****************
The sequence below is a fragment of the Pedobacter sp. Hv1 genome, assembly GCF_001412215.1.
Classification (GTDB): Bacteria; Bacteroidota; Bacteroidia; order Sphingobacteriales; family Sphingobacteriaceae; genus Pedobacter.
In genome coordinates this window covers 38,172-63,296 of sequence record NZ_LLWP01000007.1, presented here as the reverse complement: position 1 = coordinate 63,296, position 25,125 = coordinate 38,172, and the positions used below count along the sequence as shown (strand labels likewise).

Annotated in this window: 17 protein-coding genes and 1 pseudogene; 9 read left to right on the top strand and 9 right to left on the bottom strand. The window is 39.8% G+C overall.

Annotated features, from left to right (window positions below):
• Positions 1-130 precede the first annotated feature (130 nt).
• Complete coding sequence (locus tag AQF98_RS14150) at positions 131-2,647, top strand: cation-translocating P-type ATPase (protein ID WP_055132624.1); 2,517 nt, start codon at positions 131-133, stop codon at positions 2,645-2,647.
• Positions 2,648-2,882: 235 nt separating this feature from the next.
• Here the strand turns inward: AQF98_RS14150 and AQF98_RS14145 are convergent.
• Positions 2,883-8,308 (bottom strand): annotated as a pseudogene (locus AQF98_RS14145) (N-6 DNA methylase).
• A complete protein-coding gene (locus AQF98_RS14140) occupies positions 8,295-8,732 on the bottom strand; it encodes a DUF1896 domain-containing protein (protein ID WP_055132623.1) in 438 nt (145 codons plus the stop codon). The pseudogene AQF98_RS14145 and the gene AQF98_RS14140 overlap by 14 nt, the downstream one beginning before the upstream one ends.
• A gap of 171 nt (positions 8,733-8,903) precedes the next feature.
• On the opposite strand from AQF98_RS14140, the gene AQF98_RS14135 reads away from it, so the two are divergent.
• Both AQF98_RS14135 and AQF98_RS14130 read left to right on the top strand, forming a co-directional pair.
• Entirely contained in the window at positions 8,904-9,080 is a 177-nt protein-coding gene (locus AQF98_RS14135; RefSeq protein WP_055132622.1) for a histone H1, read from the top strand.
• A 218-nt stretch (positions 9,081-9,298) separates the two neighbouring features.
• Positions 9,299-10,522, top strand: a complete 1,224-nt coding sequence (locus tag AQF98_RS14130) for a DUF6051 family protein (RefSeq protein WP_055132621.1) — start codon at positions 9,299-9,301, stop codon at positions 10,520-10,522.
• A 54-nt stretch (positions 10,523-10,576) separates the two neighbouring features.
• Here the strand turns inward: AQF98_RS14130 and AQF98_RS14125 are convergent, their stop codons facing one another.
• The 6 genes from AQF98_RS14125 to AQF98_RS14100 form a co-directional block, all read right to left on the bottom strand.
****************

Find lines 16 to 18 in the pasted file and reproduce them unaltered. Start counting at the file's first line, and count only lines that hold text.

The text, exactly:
• A 218-nt stretch (positions 9,081-9,298) separates the two neighbouring features.
• Positions 9,299-10,522, top strand: a complete 1,224-nt coding sequence (locus tag AQF98_RS14130) for a DUF6051 family protein (RefSeq protein WP_055132621.1) — start codon at positions 9,299-9,301, stop codon at positions 10,520-10,522.
• A 54-nt stretch (positions 10,523-10,576) separates the two neighbouring features.